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Guide to Linguistic Theories, Research and Concepts | Mode, Interaction & Pragmatics

Beth Kemp | Monday January 30, 2012

Categories: Hot Entries, Mode, Interaction & Pragmatics, An Introduction to Mode, Interaction & Pragmatics, Linguistics Theory & Study, Linguistic Theory, Using Theory


The topic of interaction could be huge, including concepts which are important in a range of sub-topics in linguistic study, including speech, general textual analysis and power.  Many A Level specifications do not require students to have considerable knowledge of studies into conversational behaviour, but only to use the terminology which arose out of that research (e.g. three-part exchange or initiation/response/feedback). This guide therefore covers a selection of broad and conceptual theories relating to speech and interaction, which fall broadly under two main questions:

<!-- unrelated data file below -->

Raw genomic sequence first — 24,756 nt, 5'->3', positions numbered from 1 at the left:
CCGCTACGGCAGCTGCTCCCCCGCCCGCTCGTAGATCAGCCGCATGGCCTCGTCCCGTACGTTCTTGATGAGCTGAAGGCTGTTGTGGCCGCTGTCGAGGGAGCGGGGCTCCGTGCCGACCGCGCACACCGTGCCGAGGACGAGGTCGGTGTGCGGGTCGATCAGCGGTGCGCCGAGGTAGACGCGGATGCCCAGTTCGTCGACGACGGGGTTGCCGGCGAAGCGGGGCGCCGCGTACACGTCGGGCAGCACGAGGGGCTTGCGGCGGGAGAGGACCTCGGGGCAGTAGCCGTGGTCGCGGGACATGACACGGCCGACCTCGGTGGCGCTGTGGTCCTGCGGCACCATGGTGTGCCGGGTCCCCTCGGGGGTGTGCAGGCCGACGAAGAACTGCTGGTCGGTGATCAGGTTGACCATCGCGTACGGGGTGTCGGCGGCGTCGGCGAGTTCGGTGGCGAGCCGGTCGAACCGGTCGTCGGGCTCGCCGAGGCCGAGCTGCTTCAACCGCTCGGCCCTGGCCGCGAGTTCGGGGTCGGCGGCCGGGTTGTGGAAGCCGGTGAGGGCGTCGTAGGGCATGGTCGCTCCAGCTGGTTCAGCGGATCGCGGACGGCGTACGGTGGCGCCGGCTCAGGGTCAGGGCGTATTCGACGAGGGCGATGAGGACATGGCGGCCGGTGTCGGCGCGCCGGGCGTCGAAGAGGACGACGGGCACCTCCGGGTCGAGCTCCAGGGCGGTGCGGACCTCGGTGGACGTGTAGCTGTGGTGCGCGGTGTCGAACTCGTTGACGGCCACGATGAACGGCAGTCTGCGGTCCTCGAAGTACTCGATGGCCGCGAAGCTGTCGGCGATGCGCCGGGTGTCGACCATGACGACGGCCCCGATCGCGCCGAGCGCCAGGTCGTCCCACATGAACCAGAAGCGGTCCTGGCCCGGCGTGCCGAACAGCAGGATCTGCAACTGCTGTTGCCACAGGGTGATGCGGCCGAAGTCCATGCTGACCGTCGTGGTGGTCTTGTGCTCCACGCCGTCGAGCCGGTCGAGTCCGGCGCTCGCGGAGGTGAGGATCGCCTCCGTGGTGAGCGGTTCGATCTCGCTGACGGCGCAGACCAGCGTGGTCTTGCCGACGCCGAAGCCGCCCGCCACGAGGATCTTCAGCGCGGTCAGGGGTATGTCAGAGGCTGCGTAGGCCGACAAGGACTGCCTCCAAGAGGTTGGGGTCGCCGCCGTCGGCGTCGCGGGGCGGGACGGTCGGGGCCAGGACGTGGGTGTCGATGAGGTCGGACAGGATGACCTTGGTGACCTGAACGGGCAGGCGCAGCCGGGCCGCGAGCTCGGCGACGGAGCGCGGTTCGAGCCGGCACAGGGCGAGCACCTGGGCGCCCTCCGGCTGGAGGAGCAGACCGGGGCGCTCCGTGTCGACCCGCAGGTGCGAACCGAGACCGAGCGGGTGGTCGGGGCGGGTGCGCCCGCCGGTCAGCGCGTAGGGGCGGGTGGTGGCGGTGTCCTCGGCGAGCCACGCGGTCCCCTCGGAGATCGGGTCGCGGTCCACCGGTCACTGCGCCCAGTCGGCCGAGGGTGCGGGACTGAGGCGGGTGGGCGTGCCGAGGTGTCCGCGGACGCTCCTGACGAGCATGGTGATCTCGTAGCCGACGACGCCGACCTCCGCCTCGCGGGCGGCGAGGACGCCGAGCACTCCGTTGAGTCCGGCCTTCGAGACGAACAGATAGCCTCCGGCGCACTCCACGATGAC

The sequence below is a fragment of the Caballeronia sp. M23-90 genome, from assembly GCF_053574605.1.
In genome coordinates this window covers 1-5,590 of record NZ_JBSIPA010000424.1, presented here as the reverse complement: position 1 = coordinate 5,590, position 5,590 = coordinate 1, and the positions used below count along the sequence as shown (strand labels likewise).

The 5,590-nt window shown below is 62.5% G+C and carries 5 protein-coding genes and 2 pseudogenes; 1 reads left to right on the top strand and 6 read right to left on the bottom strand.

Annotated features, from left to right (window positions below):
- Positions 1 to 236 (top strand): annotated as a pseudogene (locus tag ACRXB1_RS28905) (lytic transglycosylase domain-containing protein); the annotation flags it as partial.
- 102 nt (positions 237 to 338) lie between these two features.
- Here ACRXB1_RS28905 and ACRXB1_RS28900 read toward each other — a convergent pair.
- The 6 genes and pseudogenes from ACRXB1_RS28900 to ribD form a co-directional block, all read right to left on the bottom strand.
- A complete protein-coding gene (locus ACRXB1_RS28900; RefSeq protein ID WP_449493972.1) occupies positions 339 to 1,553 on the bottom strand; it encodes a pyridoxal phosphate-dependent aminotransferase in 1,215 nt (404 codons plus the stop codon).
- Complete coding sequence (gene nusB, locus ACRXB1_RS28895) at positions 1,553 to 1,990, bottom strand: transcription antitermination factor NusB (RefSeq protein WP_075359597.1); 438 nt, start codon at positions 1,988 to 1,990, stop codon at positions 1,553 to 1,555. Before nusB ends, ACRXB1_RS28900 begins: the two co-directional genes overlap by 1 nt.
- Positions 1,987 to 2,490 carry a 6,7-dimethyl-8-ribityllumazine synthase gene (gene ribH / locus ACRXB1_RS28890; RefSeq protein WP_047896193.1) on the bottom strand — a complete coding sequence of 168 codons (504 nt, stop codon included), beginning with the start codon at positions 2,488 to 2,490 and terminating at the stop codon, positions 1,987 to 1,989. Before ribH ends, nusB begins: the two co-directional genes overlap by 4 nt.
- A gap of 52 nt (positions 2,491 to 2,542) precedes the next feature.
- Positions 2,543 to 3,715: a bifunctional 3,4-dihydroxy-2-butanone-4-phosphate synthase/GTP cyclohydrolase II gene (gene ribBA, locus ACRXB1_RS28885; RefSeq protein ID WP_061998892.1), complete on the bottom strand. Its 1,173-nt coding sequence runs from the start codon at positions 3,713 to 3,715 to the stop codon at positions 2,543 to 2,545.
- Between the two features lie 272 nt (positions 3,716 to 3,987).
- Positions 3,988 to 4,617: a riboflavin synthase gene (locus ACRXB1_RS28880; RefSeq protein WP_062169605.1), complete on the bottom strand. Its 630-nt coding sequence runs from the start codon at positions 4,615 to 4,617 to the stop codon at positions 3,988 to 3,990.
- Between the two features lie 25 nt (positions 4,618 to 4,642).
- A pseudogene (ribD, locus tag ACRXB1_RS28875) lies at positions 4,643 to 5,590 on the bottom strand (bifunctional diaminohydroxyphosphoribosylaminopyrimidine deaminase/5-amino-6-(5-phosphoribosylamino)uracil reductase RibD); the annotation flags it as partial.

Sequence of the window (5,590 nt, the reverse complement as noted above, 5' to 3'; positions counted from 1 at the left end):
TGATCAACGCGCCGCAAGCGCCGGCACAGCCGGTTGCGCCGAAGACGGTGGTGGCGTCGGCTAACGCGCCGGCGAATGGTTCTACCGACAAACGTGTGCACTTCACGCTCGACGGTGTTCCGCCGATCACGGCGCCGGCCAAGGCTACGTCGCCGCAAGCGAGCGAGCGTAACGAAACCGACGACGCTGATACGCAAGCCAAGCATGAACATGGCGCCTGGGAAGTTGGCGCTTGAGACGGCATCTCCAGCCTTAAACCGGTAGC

• How do we conceptualise the relationship between speech and writing?

This – the concept of mode – is important for students to articulate in some specifications and is merely peripheral in others.

  • What effects does context have on spoken communication?

This, as a broad concept, is central to much linguistic analysis, but the theories explored here under the heading of pragmatics concern themselves mostly with the issue of relations between speakers and also the effect of people’s desires and needs on their linguistic choices.

Key Concepts and Theories


At its simplest, mode refers to whether language is spoken or written, with attendant assumptions about written language being more fixed, permanent and formal than spoken language, which is seen as more immediate, interactive and social. The advent of electronic communication is seen as muddying these waters, although they were of course already quite muddy with written language including things like shopping lists and memos as well as legal statutes and academic tomes and the spoken spectrum incorporating highly crafted political speeches alongside casual conversations with no concrete topic.

There have been several theories of mode referring to spatial ideas such as a continuum or a set of dimensions.  For most A Level purposes where mode needs explicit discussion, the idea of a set of continuum...

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